King's Blogging: Arbitrary Princess

I'm told this game is popular

So hey guys, Grand Theft Auto V. According to “The Internet” it's pretty cool, but I give it a month before the backlash hits in-earnest and a vocal contingent starts going after that game, much as Bioshock Infinite and The Last of Us got theirs. Probably won't stop it from earning a bazillion Game of the Year awards because games journalists are a bunch of predictable bastards (the other game that will dominate GOTY awards? Gone Home, because the 90s and games that are barely games are things that game websites eat like candy. Sorry Brothers.). For my part, I'll probably take a look at it at some point in the future despite not being into the way that Rockstar makes open world games and never really being into GTA in general. What does this have to do with anything in this blog? Not much, really. I just figured that being “relevant” is a great smokescreen for when I reveal that this blog is about a Russian-developed strategy game that came out four years ago and borrows liberally from other games that I happen to like a lot. Because of course it is. But first, other games that are also not relevant?

This blog is also about Might and Magic IX

I play old, bad games. Part Eleventy

But then it stopped working. I'm not sure if the problem is the game itself, my slowly imploding computer or me not wanting it enough, as it stands I cannot finish the dying breath of New World Computing's generally fantastic RPG franchise (Oh, except hell has frozen over and Might and Magic X not only exists, but seems promising based on the rough alpha build available on Steam Early Access). That didn't stop me from spending like 20something hours with it before it went kaput, and I have the saves on hand should it decide to cooperate. I'm going to invoke a variation of Wolpaw's Law and tell you my thoughts about it anyways, despite the part where I clearly haven't made it to the end of the game and beaten fake Loki, or whatever. I'm sure those who have finished this gem will object, but I will do as I must. For freedom. And for you, the reader.

These liches are actually the dessicated remnants of what could have been a fairly decent RPG.

Might and Magic IX came out in 2002 during the death-throes of 3DO. Released in a pre-alpha state, clearly needing another year or so of development, it's probably the most obvious casualty of the publisher's desperate attempts to stay afloat before going under entirely about a year later. Whereas I and many others will still maintain that Heroes of Might and Magic IV (also released that year) is both a totally enjoyable strategy game and one worthy of being a part of the series despite some fairly unfortunate issues, M&M IX earns no such sympathy. That's because, unsurprisingly, it's not very good. Oh, I still sort of enjoyed what I played of it, because if RE6 proved anything it's that I'm way too forgiving where my favorite game franchises are concerned, but there was no point where I said “This is a quality video game”. A lot of that simply boils down to the part where it's clearly unfinished. A lot of the ideas in the game, be they branching class paths, a streamlined skill system, the transition from the engine of the past three games to fully polygonal environments and the change in environment to the northern vikingish lands of Chedain all sound good on paper. In practice, branching classes means that your characters will be relatively homogenous for most of the game until they get their second promotion, exacerbated by the reduced number of skills. The transition to the already-aged Lithtech engine results in a profoundly ugly looking game with cramped outdoor environments and sprawling, empty cities. Finally, the new world doesn't really bother to tie itself in to previous games or Heroes IV aside from a handful of cursory nods. It is, in short, something of a mess. Perhaps less a mess than it probably could have been, considering the circumstances, but a mess all the same.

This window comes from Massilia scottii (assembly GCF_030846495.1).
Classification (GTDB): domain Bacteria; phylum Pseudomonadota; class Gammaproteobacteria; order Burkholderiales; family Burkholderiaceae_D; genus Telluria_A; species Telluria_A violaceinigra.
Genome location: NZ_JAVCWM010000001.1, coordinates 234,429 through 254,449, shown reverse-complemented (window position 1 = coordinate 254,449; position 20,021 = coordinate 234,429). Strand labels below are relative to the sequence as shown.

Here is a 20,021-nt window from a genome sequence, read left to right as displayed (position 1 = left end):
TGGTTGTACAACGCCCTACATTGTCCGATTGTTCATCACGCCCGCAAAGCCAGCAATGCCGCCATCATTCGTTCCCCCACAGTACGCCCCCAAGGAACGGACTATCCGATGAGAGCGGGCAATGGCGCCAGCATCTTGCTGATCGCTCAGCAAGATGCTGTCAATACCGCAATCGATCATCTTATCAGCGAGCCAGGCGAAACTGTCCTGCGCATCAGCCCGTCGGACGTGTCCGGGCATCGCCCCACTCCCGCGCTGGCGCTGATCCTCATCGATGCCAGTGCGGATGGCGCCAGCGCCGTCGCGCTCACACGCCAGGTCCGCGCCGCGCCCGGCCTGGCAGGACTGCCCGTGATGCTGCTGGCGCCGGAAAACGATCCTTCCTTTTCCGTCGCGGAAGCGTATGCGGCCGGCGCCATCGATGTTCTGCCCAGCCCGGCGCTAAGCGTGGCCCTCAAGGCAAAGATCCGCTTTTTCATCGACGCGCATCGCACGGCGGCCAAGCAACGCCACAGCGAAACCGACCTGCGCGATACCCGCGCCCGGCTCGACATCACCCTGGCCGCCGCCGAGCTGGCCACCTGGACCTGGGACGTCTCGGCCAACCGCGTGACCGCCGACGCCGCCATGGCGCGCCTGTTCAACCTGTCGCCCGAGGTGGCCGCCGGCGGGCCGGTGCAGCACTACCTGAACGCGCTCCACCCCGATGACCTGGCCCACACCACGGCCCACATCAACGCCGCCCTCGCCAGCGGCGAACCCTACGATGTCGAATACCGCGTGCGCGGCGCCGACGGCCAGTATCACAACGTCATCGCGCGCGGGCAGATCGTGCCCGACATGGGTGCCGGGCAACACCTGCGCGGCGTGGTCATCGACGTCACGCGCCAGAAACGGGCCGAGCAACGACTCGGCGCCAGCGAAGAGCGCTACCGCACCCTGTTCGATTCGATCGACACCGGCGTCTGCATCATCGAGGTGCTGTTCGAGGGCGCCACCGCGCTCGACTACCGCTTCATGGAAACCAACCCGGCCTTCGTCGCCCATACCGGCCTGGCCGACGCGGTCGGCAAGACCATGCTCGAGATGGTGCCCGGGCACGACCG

Yep, this is pretty much what the game looks like. It's not pretty, but somehow it's not as bad as it looks?

That being said, it's clearly a Might and Magic game. The dungeons are usually decently clever, with puzzles one would expect from a Might and Magic game (i.e. a lot of pushing levers) and the combat is still that pseudo real time thing that you can make turn-based with a press of the enter key. The main quest is structured like that of Might and Magic VI, which is to say that it's pretty nonlinear and you can go pretty much wherever from the start. Occasionally some of the series' goofy charm comes through in spite of the general blandness at hand with some of the weird one-off instances that happen here and there. The presence of a fan-made patch removes pretty much all of the game-breaking bugs. But it's not enough for me to tell you, the normal human to play it. It's enough for me, the self-loathing individual who likes Might and Magic a whole lot, but I'm probably not in the most positive life circumstances at the moment. If you want to play a Might and Magic game, play pretty much any of the other ones (the first two are ancient but the rest are surprisingly playable in this day and age). If you want a great RPG of that style that came out in the 21st century, play Wizardry 8. It came out 6 months earlier, is also available on GOG and is sort of fantastic in general. Hell, I even have a code for it hanging around for some reason, though I'm waiting for the opportune moment to give it out. Maybe you are that opportune moment! But until then...

King's Bounty: Armored Princess

Woman Protagonist. Take THAT, Sexism!

Is the semi-sequel/standalone expansion to King's Bounty: The Legend, something of a modern take on the old DOS classic King's Bounty, which in turn was the genesis for Heroes of Might and Magic, keeping this blog in the theme of the same 5 games I write about all the time. To say that these modern King's Bounty titles take influence from Heroes is putting it rather lightly. While the turn-based strategy elements are eschewed in favor of the more free roaming, RPG-like aspects of the original King's Bounty, the tactical combat will be familiar to pretty much everyone who has touched Heroes of Might and Magic at some point, to the level where you can probably guess certain units abilities. Hex Grid? Check. Black Dragons are totes def immune to magic? Yep. It's blatant and shameless, but that's ok because it's also pretty great. Not as great as heroes, but of course, what is? (Answer: probably Age of Wonders or Eador)